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Rethinking Russia's place in history, art and politics
Russia's leaders have made it "all but impossible" for the International Monetary Fund to reinstitute loans to that country, but the United States will continue with "patient" assistance to its former enemy, Strobe Talbott, deputy secretary of state, told a Stanford audience on Friday, Nov. 6. That same day, the U.S. government reached agreement with Russia on food aid.
Speaking at a two-and-a-half day conference that included presentations by several officials of the Russian government, Talbott also conceded that Western advice to Russia in recent years has focused more on sound arithmetic than on sound politics. He warned that Prime Minister Yevgeny Primakov's government has not outlined a viable economic policy and said that the country's economic decline "carries with it the danger of political drift, turmoil and even crack-up." Money from outside "will do no good if it is inflated away or if it pauses only briefly in Russia on its way to Swiss bank accounts and Riviera real estate." The U.S. policy toward Russia will be "continuing engagement," he said, including food assistance, cooperative nuclear threat reduction and "people-to-people" exchange programs.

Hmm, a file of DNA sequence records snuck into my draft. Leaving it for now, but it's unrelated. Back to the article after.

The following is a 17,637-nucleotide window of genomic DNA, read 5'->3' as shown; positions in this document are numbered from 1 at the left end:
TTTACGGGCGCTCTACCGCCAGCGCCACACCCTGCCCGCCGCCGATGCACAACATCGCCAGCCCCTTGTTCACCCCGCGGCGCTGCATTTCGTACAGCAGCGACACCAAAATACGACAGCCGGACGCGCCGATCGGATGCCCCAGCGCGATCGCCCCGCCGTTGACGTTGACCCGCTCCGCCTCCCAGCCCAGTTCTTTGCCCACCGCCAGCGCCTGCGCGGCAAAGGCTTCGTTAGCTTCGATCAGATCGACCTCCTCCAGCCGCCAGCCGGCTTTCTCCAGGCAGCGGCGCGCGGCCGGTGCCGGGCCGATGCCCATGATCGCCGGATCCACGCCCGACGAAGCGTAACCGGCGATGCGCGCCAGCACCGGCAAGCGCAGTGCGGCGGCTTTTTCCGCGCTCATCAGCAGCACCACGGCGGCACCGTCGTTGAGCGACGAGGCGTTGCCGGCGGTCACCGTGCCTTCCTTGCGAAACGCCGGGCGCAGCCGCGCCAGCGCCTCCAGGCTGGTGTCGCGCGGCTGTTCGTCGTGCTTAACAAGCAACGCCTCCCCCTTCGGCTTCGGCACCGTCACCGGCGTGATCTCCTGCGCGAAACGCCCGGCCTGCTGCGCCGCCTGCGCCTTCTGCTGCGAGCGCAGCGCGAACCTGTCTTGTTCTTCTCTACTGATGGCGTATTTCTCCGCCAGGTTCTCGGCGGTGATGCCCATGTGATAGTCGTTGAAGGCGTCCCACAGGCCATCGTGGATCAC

Members of the audience, however, pressed Talbott on whether the United States might change any of its neo-liberal economic advice to Russia in the wake of the economic crises in that country and elsewhere.
"There is not a book on some shelf in Washington or in Chicago that is a recipe on how to manage the transition from the kind of economy that the Soviet Union had to the kind of economy that will allow Russia to attain potential for its people to prosper," Talbott conceded. "We're making it up as we go along, but there isn't a great deal of tolerance or latitude for experimentation that defies what I call the rules of arithmetic."
U.S. advice to Russian reformers has been to balance the budget and collect taxes, not to print more currency, feeding inflation, and stall loan repayments. The advice is "rooted in sound arithmetic," he said, but "a way has to be found to reconcile that to realistic, sound politics. How exactly to do that is something that we are going to be talking a lot to our Russian friends about."
Primakov is the best leader for Russia at this time because he is the only one who can bridge the gap between nationalists and democrats, said Sergay Kortunov, who was deputy chief of staff of President Yeltsin's defense council until it was disbanded recently. "Primakov is also popular in the regions and he is known abroad," Kortunov said.
Both neo-liberalism and communism are "exhausted" ideas in Russia, he said. If a communist should win a future election for president, he will not last long, Kortunov predicted. Liberalism did not take hold after the Soviet breakup partly because the country's leaders had not paid enough attention to the centrality of the individual human being, he said. "Genuine liberalism is still a challenge for the Russian Federation in the next century." In foreign policy, he said, Russia has learned it must define its own self-interests and pursue them, rather than think it will automatically be given full partnership in Western organizations such as NATO and the European Union.